Master Your Gear & Creativity Soars

In becoming the photographer you want to be, technical excellence is a given.

What photographers like Winogrand and Heisler and other acknowledged masters have in common is technical mastery. They may not know everything there is to know about photography, but they know what they need to know to get the images they envision.

Getting through a volume of work will allow you to know your gear so well that your process becomes second nature and your creativity soars, closing the gap between expectations and reality. It’s a muscle memory that lets you shoot as easily as you jump on a bike and ride.

A nugget Gregory Heisler once told me is one I often repeat. He was articulating the frustrations many photographers experience, particularly at the beginning of their obsession with photography. He said the left side of our brain, the logical side, is busy worrying about camera settings—white balance, f-stops, shutter speeds, histograms, focus points, etc.—while your right brain is going, “Shut up! I’m trying to take a picture!”

The left brain, right brain dilemma. Left brain thinking is associated with logic, details, and planning. The right brain is more about images, emotions, and creativity. Does this left-brain/right-brain battle sound familiar?
The left brain, right brain dilemma. Left brain thinking is associated with logic, details, and planning. The right brain is more about images, emotions, and creativity. Does this left-brain/right-brain battle sound familiar?

Photography is all about decisions making and problem solving; from where and when you trigger your shutter to what to include or exclude from the frame. Then there are the choices of which lens or focal length to use and all the exposure and technical controls your left brain is obsessing over.

It’s no wonder I often see photographers struggling with the technical details before they can even begin to figure out all the other variables that make pictures great. Before your left brain can be freed from the chains of technical constraint, before technique fades to the unconscious and becomes intuitive as you explore your subjects with abandon in a dance of color, tones, and light—you have to pay your dues by shooting the volume and learning from experience.

Dealing with low light requires you be on your game technically to make the most of difficult low light situations. Young men at a hotel bar in Mabote, Mozambique, near the South African border. 
Dealing with low light requires you be on your game technically to make the most of difficult low light situations. Young men at a hotel bar in Mabote, Mozambique, near the South African border.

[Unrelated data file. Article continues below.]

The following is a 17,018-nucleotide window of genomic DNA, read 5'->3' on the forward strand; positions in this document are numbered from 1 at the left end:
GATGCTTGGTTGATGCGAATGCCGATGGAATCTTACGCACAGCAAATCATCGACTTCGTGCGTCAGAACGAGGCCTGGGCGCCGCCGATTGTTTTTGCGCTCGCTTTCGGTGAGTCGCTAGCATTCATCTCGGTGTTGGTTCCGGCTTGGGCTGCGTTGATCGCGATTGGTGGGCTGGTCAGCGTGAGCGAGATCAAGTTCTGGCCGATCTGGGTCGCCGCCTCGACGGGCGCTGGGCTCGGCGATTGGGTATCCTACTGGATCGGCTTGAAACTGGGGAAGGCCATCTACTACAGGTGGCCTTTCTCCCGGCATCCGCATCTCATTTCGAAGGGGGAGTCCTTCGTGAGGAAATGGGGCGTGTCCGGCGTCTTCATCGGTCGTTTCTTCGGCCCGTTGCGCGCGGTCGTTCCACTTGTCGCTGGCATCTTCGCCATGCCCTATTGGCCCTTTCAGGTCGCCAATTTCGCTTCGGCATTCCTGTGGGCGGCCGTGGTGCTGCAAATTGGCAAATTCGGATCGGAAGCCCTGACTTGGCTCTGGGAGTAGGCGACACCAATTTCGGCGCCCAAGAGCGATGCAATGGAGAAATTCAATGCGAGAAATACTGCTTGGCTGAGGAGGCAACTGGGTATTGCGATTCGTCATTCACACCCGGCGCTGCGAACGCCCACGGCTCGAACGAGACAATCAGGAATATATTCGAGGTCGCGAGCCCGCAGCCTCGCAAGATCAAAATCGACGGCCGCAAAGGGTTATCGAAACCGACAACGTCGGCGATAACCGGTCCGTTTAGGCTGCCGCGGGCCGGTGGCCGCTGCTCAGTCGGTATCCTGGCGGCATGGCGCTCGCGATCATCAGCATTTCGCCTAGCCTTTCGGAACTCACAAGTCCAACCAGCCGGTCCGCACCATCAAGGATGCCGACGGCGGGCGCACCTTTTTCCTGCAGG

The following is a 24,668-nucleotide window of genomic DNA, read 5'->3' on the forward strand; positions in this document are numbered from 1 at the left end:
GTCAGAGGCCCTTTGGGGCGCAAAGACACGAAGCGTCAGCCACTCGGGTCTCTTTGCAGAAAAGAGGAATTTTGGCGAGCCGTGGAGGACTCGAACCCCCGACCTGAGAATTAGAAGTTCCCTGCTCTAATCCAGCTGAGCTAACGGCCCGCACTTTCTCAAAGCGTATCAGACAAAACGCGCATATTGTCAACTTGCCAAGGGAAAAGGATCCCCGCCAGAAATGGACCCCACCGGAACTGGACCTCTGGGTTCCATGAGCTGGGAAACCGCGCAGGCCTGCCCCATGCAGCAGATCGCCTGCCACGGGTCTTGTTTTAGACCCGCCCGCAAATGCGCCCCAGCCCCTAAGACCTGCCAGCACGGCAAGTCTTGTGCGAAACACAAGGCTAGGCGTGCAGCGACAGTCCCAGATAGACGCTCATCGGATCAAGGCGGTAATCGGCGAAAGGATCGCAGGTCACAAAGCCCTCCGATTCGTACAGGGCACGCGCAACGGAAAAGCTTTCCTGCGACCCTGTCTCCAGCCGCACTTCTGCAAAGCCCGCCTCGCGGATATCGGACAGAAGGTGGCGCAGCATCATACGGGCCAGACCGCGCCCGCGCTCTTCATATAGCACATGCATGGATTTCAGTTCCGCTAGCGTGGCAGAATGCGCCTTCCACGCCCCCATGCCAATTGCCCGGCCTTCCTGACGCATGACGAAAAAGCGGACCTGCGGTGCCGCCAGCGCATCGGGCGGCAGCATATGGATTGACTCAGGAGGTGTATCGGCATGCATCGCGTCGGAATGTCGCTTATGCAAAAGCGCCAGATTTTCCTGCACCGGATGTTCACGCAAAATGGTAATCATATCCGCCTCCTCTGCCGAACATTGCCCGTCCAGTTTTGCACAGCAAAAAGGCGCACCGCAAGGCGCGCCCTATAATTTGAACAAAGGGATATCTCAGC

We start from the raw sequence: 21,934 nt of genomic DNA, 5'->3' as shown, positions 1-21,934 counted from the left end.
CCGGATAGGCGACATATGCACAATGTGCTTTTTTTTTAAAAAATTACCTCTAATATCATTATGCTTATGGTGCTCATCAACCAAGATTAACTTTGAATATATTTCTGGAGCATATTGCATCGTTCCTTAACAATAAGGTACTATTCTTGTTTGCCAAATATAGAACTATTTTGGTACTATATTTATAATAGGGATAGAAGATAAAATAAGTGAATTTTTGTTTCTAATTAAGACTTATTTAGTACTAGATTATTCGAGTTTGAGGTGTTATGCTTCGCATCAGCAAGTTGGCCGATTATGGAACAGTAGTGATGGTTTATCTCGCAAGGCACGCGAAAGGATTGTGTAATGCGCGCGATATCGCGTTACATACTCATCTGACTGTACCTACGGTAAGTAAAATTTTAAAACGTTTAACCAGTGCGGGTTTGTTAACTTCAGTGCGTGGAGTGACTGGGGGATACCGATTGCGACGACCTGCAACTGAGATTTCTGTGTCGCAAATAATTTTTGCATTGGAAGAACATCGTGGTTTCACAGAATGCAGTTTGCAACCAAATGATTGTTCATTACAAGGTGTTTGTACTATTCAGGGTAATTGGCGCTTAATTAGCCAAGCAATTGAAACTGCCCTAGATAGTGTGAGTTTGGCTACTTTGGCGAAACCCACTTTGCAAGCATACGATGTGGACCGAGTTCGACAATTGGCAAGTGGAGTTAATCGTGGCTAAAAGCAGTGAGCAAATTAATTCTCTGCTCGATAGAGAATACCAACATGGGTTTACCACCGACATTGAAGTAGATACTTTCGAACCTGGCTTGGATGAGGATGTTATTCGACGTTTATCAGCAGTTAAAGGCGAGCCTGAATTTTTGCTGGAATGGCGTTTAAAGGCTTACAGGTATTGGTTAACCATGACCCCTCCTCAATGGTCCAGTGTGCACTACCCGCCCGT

Your ability to master the digital processes and photographic fundamentals is necessary, and it will happen as you work through the volume. It takes time for your technical savvy to catch up with your desire to capture the great images you know you are capable of, so don’t despair, and never give up; better work is on the horizon and in this blog I’ve got ways to simplify your technical process to speed things up.

I include some important general technical concepts sprinkled throughout the Nikon Manifesto section of the blog. The Nikon Manifesto Big Six can be transformative. Give it a try.

You will find some of the ways I shoot that have helped me work faster and smarter. I know there are ideas there that can help you, too. I have been doing this a very long time and over the years I’ve made a lot of technical mistakes. Getting through a volume of work means making mistakes, which can be the greatest teacher. Mastering your technique and process is essential, but it’s just the beginning. It’s the starting line in becoming the photographer you want to be.

“I took a lot of ‘the operation’s a success but the patient died’ pictures…. I had a perfectly executed boring-ass picture that I had done. I even saw it happening like a train wreck and there was nothing I could do about it.” 

 Gregory Heisler 

Simplify

For years, I was successfully avoiding the myriad options available through my camera’s menu system. I had my way of shooting and it worked fine. But when I started to tweak my camera by changing a few key settings, I learned just how fast and intuitive my camera could become and it helped free me creatively.

No assignment challenged my technical abilities more than the Winter Olympics and Paralympics in Vancouver. I’m not primarily a sports photographer, but shooting the Olympics was a test in stamina and problem solving, shooting in a wide variety of fast-moving situations where the light was often low and constantly changing. Because I had gone through a volume of work before taking this assignment, I was prepared.